Twiki357
March 24, 2012, 02:42 AM
The asking for ID to verify age is really overkill by some sellers. I can kind of understand it for online sales. The only time I bought ammo online, I had the option of e-mailing a scan of my DL or they would ship it "Adult signature required." Yup, adult sig.. it was sitting in my driveway when I got home. But Wallyworld and (Believe it or not) J&G Sales (In store) always ask for ID. Just as a qualifier, I just turned 70.

Jeff F
March 24, 2012, 10:03 AM
My local Wal Mart, depending on the ammo being bought, only asks if its for a rifle or a pistol. I think its a question that pops up on the register when they scan it.

Nikdfish
March 24, 2012, 10:40 AM
You can make some of 'em scrunch up their face if you answer simply "both".


Nick

Jeff F
March 24, 2012, 07:54 PM
You can make some of 'em scrunch up their face if you answer simply "both".


Nick
Or tell them its for a machine gun, they can't find a machine gun key and don't know what to do!

Elkins45
March 25, 2012, 10:34 AM
A few years back I was in a Big 5 Sporting Goods store to buy a couple boxes of 12 gauge dove loads. They wanted to see my I.D. and put my name, address, and signature in a book with the amount and kind of ammo I was buying. I asked why. I was told "store policy". I said no thanks and walked out, never to return. I was in my late 50's at the time.
Depending on how many years ago was "a few" wasn't that something every seller had to do?

I seem to remember buying ammo at a little country store back in the early 80's just after I turned 18 and the clerk had to drag out some sort of book and record my info. Did GCA '68 mandate this and then it was overturned by one of the reforms in the mid-80's (McClure-Volkmer)? Seems like I remember all sellers having to record ammo sales--am I misremembering?

EDIT: I answered my own question through Wikipedia. The FOPA (McClure-Volkmer act of 1986) did (among other things) "removal of the requirement for record keeping on sales of non-armor-piercing ammunition"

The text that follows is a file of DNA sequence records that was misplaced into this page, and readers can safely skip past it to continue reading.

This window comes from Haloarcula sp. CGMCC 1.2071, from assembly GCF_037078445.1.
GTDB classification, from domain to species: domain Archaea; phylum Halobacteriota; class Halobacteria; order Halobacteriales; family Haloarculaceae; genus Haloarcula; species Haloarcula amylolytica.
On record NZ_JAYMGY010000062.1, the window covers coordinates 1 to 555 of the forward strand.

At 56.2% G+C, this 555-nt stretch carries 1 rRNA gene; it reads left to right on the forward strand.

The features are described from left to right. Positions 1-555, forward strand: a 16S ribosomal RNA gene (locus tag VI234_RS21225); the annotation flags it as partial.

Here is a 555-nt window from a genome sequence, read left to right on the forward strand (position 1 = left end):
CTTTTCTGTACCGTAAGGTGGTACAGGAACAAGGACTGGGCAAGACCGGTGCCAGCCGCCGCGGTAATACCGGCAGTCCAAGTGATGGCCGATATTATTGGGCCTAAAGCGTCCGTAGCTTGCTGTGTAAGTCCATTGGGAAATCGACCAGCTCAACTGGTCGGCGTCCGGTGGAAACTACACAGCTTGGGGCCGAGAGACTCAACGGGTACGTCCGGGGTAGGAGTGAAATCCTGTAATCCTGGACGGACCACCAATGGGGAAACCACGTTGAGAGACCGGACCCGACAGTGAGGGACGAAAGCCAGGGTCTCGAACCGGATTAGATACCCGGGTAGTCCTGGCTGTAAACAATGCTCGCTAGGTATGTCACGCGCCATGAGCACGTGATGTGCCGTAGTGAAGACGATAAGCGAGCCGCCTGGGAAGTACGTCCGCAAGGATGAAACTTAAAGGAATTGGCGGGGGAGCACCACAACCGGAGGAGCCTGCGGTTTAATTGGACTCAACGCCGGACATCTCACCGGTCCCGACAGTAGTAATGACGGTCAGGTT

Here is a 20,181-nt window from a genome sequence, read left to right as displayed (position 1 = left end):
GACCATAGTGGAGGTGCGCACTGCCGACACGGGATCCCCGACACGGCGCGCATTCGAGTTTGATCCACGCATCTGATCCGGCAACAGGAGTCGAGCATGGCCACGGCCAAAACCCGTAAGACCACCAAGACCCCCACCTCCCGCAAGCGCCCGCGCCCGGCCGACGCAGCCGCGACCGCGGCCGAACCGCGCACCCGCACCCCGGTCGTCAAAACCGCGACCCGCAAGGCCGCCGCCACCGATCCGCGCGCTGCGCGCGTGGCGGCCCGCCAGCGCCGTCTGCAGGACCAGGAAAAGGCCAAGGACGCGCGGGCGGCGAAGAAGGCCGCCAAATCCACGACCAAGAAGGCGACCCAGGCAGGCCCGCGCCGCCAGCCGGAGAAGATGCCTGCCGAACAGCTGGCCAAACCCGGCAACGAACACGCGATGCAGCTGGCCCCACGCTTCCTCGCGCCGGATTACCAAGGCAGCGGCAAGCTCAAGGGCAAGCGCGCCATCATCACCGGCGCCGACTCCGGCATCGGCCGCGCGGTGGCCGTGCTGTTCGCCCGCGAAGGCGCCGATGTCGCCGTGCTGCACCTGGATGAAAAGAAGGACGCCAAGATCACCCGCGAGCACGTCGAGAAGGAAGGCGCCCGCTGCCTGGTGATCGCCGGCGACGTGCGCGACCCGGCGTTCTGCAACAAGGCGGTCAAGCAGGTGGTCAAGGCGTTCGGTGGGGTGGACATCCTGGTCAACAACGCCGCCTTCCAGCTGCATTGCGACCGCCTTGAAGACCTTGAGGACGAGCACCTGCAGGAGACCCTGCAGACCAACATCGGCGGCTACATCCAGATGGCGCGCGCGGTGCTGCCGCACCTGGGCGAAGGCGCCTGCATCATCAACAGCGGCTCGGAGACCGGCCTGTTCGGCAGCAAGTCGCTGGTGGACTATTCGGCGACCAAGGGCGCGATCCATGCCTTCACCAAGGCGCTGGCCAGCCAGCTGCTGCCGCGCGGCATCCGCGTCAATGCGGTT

newfalguy101
March 25, 2012, 11:31 PM
Never had to show ID here in "ChinaMart".
The only thing I get asked for when buying ammo is, " Handgun or rifle?"



My standard reply to that:

"Doesnt matter, I am over 21"

22-rimfire
March 25, 2012, 11:39 PM
I have ordered from Cheaper Than Dirt and they request UPS to get an adult signature. I asked UPS about it and they just drop the package off if you aren't home.

The only store retailer that has asked for ID is Walmart. I just chuckle and so do they.

BUCKrub91
March 25, 2012, 11:44 PM
Only places that I get asked for ID are Walmart and gander mountain

And neither of them will sell me pistol ammunition because I dont have a permit -.-

Apparently they don't realize pistol caliber carbines exist

gfanikf
March 26, 2012, 01:06 AM
I am a tad past 21. The local ChinaMart in town ask me for my ID every time. Store policy.
Lets just say I was around when TV had two channels in the Dallas-Ft. Worth area and was black and white. Elvis had no hits. I still have to show ID.
And the Von Erich's ran the town!

~Abstract~
March 26, 2012, 03:55 PM
Walmart asks because they have a 3 boxes of handgun ammo /person /day rule.

Always tell them it's for a rifle.

NavyLCDR
March 26, 2012, 06:17 PM
Walmart asks because they have a 3 boxes of handgun ammo /person /day rule.

Urban myth. Some individual stores instituted that policy during the ammo "shortage". Wal Mart Corporation never did. They ask because their register requires an input as to the age of the purchaser depending on the intended use of the ammo.

Always tell them it's for a rifle.

If the WalMart store has an FFL because they also sell firearms, and if the purchaser is under 21, and if the ammo is intended for use in a handgun, and if the purchaser lies and says it is for a rifle, a Federal felony is committed by the purchaser.

nosmr2
March 27, 2012, 12:35 AM
My Walmart has a max number of boxes of ammo, 6, rule. Doesn't matter how many are in the box, 550 22s or 50 22s, you're only getting 6.

Dimis
March 27, 2012, 03:24 AM
the only place I have ever had this occur is Walmart who also seam to want to keep a journal or log as every time I have been asked they pull out a clip board to write info on
It is relatively sporadic though as 99% of the time I dont get asked
the 1% of the time I do I refuse the sale and either go somewhere else or come back later

I dont like the Idea of them recording information on me to buy ammo

would they do this with batteries?
what about lighter fluid for your grill?

both products could be used with/for devious intent yet ammo is logged because of this reason (okay that last part may be my speculation but you see my point)

all or nothing is my rule on "dangerous items" either treat them all the same or do nothing at all and thats my general feeling for ALL dangerous items not just what one would like to define as a "weapon"